Radon: a radioactive natural gas that pollutes indoor air
Radon is a colorless and odorless natural radioactive gas that comes from the ground and is present everywhere on the surface of the globe. It derives from the chain of radioactive decay of Uranium. As it is a gas it rises to the surface when it forms. Diluted outside, radon presents no risk. However, when it rises in poorly ventilated interiors through cracks or poorly sealed cable ducts, for example, and where air renewal is insufficient, radon can concentrate and present a significant risk of causing lung cancer.
According to the WHO, radon is the second leading cause of lung cancer after smoking and the leading cause of lung cancer in non-smokers. Globally, an estimated 230,000 people suffer from lung cancer each year as a result of long-term exposure to radon.
Ventilation: a remediation for reducing radon levels
Radon is a gas that many of the general public have little knowledge about, especially in terms of its harmful effects. Despite the existence of national radon regulations in many countries, widespread measurements are low so many homeowners will be unaware if remediation needs to take place – despite the fact that measurements are affordable and easy to conduct.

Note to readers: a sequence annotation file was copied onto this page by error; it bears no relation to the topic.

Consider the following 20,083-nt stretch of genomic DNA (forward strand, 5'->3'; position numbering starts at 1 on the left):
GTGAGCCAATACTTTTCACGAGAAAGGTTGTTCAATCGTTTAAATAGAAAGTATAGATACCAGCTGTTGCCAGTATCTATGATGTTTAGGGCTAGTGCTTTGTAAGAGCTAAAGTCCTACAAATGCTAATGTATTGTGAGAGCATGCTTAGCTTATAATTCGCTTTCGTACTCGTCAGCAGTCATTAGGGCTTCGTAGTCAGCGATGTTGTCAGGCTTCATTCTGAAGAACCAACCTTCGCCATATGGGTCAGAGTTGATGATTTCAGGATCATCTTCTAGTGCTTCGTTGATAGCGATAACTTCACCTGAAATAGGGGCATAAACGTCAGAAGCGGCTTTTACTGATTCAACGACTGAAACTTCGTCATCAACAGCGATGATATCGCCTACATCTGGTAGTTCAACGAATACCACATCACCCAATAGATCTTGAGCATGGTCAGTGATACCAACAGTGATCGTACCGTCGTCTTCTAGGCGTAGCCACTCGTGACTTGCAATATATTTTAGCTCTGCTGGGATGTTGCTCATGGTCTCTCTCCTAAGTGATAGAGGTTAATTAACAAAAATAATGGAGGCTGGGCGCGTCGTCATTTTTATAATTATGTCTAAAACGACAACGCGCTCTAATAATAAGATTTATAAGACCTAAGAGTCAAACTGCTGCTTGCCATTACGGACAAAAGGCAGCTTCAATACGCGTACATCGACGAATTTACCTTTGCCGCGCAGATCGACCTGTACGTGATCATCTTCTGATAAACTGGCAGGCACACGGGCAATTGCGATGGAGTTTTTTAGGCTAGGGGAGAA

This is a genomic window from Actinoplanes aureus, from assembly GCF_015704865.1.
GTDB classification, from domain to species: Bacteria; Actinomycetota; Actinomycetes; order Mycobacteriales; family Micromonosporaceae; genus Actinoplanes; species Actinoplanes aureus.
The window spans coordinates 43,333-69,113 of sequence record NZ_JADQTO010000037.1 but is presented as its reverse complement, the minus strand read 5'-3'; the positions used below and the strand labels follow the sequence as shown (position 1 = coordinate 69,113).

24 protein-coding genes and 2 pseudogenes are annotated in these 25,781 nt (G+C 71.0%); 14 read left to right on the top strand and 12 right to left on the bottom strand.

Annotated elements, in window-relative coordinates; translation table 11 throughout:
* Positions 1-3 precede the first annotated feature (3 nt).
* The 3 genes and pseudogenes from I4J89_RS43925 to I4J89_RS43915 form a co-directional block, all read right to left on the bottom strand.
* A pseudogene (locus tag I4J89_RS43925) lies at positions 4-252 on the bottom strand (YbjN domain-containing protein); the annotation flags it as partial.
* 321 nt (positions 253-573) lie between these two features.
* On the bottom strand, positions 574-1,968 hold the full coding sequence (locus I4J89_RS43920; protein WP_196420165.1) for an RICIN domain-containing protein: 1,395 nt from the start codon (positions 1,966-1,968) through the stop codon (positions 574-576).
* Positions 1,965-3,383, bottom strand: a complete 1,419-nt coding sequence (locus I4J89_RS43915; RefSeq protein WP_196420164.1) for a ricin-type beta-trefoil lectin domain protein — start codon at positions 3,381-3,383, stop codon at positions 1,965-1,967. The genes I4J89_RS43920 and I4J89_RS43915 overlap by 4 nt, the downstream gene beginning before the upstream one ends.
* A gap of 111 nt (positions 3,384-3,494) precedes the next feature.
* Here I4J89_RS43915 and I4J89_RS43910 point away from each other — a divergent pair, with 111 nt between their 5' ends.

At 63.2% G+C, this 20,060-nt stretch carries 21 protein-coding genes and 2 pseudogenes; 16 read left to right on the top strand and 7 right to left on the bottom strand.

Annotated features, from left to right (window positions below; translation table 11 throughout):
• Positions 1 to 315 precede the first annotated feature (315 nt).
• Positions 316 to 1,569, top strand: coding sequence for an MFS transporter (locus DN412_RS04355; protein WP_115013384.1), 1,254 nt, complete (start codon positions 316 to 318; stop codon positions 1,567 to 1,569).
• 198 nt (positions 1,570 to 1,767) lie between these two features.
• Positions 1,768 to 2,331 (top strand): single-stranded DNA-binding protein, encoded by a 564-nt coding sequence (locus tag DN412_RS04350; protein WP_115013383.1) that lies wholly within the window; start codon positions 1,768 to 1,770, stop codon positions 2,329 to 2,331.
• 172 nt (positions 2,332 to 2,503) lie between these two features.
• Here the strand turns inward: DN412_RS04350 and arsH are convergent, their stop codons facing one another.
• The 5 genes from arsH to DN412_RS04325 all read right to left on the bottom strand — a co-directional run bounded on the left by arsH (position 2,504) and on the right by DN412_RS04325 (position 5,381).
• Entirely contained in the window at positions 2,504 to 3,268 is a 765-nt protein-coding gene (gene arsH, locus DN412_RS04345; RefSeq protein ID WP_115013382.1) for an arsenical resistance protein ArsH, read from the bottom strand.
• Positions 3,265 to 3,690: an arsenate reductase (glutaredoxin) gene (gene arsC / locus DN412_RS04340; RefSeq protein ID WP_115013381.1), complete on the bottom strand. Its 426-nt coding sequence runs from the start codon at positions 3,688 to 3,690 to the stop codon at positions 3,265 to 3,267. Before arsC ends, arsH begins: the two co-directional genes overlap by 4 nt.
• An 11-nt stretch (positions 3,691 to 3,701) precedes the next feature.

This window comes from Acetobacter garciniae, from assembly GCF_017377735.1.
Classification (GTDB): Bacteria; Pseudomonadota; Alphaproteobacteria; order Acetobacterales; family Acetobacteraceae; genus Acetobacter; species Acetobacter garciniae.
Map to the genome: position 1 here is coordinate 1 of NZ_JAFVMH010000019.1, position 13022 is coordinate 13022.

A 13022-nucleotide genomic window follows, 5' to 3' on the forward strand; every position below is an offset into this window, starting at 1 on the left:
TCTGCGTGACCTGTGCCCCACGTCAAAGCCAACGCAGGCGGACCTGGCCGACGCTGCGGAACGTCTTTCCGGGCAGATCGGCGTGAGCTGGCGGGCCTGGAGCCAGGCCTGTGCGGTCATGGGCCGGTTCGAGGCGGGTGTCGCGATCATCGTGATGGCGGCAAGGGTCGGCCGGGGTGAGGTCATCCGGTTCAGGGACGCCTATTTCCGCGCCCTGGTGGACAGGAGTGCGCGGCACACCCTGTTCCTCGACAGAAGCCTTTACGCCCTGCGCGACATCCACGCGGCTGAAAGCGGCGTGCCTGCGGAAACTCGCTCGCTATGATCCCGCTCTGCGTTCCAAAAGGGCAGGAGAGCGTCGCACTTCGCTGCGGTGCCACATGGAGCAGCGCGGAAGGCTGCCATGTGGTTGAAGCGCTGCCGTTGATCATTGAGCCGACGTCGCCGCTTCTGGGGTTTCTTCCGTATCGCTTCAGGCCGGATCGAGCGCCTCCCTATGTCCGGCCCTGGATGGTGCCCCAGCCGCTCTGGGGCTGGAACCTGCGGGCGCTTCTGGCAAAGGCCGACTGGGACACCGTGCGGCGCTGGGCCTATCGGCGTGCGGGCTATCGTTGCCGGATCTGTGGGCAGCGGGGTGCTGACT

If a homeowner measures and gets an annual radon reference value which exceeds the recommended threshold, improving the efficiency of indoor air ventilation is a practical and efficient way of lowering levels to remain below national radon exposure guidelines.
Robin: a radon sensor to record variations in radon levels and control a ventilation system
Therefore, ventilation is often the most effective remedy for dealing with excessive radon levels. However, radon levels fluctuate over time and can vary significantly throughout the day. This is the reason why the effective treatment of radon by ventilation, with a view to optimizing energy costs, is very topical at the moment. It is becoming increasingly important for homeowners or workplaces to have the capability to optimize the power of the ventilation according to the levels of radon measured during the day.
This is why there is great interest in a sensor such as Robin
Robin is a sensor which, once connected to a 10-30V power supply, delivers a 1-10V output signal proportional to the radon levels that it measures. It is precise and sensitive to variations in radon levels and is one of the most effective sensors on the market. It is now possible to precisely modulate the power of the ventilation according to measured radon levels.
To learn more about Robin, visit our website and contact our experts directly
You asked for a radon sensor connected in LoRaWan?
A LoRaWan-connected version of the Robin sensor currently operating through a 4g router is also available.
More information about this very soon!